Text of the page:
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Check out this article in the online version of the NY Times: Hooked on gadgets, and paying a mental price.
It’s totally true. I mean, it’s an extreme case of one guy’s complete and utter obsession, a direct result of his reliance on IT to work and entertain himself… but it’s relevant to all of us. Look at iPhone users (and yes, even Android people too, lol). How often have you seen two people sitting across from each other, enjoying some hot beverage, and staring at their phones?
Every once in a while someone pipes up and starts with the whole “computers are turning us into antisocial drones” or “our ability to interact socially is being destroyed by technology.” It’s unfortunately true. I know plenty of people who are incapable of the most basic levels of successful social interaction simply because they’re spending way too much time sitting in front of a glowing screen… yet they’re super active on Facebook. Nice.
Keyboard cowboys are familiar to anyone who spends any time on a forum. People who are ‘brave’ and will say nearly anything, express opinions, and just be social while logged in, but at the end of the day – when confronted – will always balk. It’s a sad (though sometimes entertaining) phenomenon.
It even happens to me, and I go out of my way to make sure I interact, to make absolutely sure that I’m attempting to expose myself as much as possible to social stimuli that goes beyond staring at a screen. I get upset when I’m too disconnected – when I don’t even have my phone to keep my dopamine squirts going. There’s nothing we can do. We’ve made this bed, perpetuated this reliance on technology for our stimuli. Now we gotta lie in it. Although there is something to going full lo-fi and disappearing into the woods.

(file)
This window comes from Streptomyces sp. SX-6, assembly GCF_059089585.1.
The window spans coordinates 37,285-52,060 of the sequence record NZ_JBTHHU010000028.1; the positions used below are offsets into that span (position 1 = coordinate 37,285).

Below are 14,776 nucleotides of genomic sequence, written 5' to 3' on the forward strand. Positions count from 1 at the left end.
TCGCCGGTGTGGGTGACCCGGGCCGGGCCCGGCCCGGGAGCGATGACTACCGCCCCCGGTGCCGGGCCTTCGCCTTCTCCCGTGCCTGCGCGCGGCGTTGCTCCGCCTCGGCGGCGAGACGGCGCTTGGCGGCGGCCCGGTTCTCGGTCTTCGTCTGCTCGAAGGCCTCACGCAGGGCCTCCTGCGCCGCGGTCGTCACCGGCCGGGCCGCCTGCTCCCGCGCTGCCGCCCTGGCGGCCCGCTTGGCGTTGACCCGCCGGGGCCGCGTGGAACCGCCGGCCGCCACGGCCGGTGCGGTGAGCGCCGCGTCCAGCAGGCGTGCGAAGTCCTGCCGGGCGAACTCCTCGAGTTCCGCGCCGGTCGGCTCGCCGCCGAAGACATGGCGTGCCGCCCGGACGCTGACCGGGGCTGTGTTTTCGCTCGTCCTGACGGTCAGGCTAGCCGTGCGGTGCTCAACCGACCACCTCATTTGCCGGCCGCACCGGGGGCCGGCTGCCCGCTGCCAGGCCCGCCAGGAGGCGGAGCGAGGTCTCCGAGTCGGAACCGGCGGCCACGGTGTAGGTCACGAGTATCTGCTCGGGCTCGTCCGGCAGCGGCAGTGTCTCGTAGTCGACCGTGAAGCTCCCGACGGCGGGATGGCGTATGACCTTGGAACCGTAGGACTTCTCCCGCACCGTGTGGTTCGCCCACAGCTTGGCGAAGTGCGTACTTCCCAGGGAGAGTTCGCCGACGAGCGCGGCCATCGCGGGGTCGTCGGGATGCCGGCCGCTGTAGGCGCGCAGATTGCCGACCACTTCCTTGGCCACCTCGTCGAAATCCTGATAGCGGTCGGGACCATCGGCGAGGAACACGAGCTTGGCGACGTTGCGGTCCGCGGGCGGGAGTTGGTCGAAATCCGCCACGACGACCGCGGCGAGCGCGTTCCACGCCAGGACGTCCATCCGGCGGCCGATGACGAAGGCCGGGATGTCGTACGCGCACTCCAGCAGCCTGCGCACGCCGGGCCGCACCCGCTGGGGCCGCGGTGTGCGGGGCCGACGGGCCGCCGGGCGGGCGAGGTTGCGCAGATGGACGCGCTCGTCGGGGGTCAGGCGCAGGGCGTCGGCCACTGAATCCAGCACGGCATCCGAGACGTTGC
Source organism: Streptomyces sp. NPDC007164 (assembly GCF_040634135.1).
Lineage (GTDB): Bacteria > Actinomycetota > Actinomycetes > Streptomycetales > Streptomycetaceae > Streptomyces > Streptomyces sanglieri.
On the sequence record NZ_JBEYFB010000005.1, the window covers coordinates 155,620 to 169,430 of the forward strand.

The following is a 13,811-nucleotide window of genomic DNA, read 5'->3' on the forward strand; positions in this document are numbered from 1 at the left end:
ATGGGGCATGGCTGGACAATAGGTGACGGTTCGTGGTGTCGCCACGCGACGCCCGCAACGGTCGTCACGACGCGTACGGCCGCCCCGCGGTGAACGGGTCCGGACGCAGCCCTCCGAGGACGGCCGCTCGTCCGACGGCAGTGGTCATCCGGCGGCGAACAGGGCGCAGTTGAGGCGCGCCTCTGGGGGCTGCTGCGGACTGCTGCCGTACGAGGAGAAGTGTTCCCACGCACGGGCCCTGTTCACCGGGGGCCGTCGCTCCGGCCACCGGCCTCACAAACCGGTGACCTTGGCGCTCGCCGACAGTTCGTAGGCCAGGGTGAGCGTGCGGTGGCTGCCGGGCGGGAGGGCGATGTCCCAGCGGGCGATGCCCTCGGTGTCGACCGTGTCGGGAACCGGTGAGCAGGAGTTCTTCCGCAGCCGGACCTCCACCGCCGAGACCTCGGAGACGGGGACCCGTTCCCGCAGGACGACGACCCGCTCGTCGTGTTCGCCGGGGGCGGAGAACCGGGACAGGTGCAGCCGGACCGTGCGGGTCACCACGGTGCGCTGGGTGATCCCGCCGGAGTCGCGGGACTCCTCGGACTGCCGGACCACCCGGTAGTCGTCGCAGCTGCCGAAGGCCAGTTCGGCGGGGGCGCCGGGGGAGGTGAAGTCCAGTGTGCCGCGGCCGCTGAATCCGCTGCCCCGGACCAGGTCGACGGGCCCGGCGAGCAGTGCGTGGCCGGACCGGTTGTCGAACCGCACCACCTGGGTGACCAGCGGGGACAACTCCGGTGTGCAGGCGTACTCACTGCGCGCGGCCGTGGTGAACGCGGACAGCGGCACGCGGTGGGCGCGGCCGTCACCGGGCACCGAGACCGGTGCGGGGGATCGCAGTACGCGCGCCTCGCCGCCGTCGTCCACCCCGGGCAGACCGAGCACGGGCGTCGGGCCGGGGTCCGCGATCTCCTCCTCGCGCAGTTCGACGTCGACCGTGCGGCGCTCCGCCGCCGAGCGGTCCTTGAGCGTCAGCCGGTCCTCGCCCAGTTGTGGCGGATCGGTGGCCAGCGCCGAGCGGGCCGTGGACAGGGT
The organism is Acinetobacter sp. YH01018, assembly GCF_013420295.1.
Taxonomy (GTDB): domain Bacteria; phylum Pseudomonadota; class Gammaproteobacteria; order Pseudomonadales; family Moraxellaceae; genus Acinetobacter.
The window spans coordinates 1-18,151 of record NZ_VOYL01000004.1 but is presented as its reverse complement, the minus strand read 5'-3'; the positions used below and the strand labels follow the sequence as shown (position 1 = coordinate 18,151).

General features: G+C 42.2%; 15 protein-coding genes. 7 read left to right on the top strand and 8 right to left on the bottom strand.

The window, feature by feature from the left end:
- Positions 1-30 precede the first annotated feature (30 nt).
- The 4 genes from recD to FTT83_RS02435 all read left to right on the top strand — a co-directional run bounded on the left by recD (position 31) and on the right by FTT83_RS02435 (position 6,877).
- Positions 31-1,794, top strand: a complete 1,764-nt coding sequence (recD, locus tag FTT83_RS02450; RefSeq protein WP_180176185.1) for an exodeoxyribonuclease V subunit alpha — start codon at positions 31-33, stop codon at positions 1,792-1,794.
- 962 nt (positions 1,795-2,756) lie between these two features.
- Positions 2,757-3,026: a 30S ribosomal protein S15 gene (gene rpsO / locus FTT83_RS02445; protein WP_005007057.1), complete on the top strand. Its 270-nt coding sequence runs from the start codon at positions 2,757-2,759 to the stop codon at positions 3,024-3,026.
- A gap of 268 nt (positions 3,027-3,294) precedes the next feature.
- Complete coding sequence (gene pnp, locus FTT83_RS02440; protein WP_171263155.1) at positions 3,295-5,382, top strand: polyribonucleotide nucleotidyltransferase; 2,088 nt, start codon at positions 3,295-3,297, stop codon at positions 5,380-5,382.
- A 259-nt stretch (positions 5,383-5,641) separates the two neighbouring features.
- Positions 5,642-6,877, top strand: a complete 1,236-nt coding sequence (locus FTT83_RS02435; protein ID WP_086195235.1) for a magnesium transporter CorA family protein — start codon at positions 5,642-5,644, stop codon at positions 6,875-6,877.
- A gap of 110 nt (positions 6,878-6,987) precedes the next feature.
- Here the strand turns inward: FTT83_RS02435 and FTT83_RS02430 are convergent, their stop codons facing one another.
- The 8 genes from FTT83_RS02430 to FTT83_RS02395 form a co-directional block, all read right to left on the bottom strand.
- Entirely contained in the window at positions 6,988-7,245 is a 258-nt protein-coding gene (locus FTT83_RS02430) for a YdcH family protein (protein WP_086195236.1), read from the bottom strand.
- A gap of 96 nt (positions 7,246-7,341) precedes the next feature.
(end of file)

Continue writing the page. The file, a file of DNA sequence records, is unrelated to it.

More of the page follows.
An interesting point that this article brings up is the whole angle on multi-tasking and how it’s actually not a good thing. After years and years (heck, maybe even decades) of having people pound the concept of multi-tasking being a good thing, this is just a breath of fresh air and a reflection on what I’ve been saying for the last 8 years – basically since I started managing teams and really reflecting on the effectiveness of my teams. Task-switching is the biggest killer of time, right up there with micro-managing pricks. Multi-tasking is, in essence, its own worst enemy, and it is a concept fully capable of rendering any team completely immobilized by its own ability to handle multiple projects.
It’s a concept that requires some reflection to really absorb, and should also require some experience (either on the line or more importantly managing the line) in order to really appreciate. Minimal research into the matter (a la Google) will give you no shortage of interesting information for you to assimilate, and just thinking about it will be, I think, beneficial.